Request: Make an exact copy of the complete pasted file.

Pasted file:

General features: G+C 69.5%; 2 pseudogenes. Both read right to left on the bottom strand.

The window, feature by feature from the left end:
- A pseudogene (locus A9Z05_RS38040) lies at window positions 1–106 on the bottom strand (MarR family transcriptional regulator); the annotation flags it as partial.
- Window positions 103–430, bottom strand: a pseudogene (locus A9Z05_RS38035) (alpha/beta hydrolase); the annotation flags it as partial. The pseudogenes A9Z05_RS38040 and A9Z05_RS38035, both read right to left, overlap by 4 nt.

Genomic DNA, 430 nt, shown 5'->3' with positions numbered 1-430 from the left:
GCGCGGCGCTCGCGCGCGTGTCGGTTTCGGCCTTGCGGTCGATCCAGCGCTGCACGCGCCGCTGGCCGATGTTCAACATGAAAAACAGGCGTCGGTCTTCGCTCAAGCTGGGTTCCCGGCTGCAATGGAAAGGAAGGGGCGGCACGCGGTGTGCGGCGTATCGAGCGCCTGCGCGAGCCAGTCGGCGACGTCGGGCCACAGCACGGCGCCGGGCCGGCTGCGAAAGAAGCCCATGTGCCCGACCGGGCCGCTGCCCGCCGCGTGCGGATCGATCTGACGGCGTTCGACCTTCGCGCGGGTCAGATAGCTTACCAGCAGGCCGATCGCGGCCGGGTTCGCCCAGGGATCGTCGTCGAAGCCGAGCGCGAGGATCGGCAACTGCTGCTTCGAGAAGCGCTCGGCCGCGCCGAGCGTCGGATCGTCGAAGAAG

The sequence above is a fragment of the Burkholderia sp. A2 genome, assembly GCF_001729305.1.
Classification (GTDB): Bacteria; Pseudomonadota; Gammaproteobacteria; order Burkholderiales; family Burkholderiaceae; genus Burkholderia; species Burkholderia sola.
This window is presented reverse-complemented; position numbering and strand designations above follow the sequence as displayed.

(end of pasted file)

General features: G+C 69.5%; 2 pseudogenes. Both read right to left on the bottom strand.

The window, feature by feature from the left end:
- A pseudogene (locus A9Z05_RS38040) lies at window positions 1–106 on the bottom strand (MarR family transcriptional regulator); the annotation flags it as partial.
- Window positions 103–430, bottom strand: a pseudogene (locus A9Z05_RS38035) (alpha/beta hydrolase); the annotation flags it as partial. The pseudogenes A9Z05_RS38040 and A9Z05_RS38035, both read right to left, overlap by 4 nt.

Genomic DNA, 430 nt, shown 5'->3' with positions numbered 1-430 from the left:
GCGCGGCGCTCGCGCGCGTGTCGGTTTCGGCCTTGCGGTCGATCCAGCGCTGCACGCGCCGCTGGCCGATGTTCAACATGAAAAACAGGCGTCGGTCTTCGCTCAAGCTGGGTTCCCGGCTGCAATGGAAAGGAAGGGGCGGCACGCGGTGTGCGGCGTATCGAGCGCCTGCGCGAGCCAGTCGGCGACGTCGGGCCACAGCACGGCGCCGGGCCGGCTGCGAAAGAAGCCCATGTGCCCGACCGGGCCGCTGCCCGCCGCGTGCGGATCGATCTGACGGCGTTCGACCTTCGCGCGGGTCAGATAGCTTACCAGCAGGCCGATCGCGGCCGGGTTCGCCCAGGGATCGTCGTCGAAGCCGAGCGCGAGGATCGGCAACTGCTGCTTCGAGAAGCGCTCGGCCGCGCCGAGCGTCGGATCGTCGAAGAAG

The sequence above is a fragment of the Burkholderia sp. A2 genome, assembly GCF_001729305.1.
Classification (GTDB): Bacteria; Pseudomonadota; Gammaproteobacteria; order Burkholderiales; family Burkholderiaceae; genus Burkholderia; species Burkholderia sola.
This window is presented reverse-complemented; position numbering and strand designations above follow the sequence as displayed.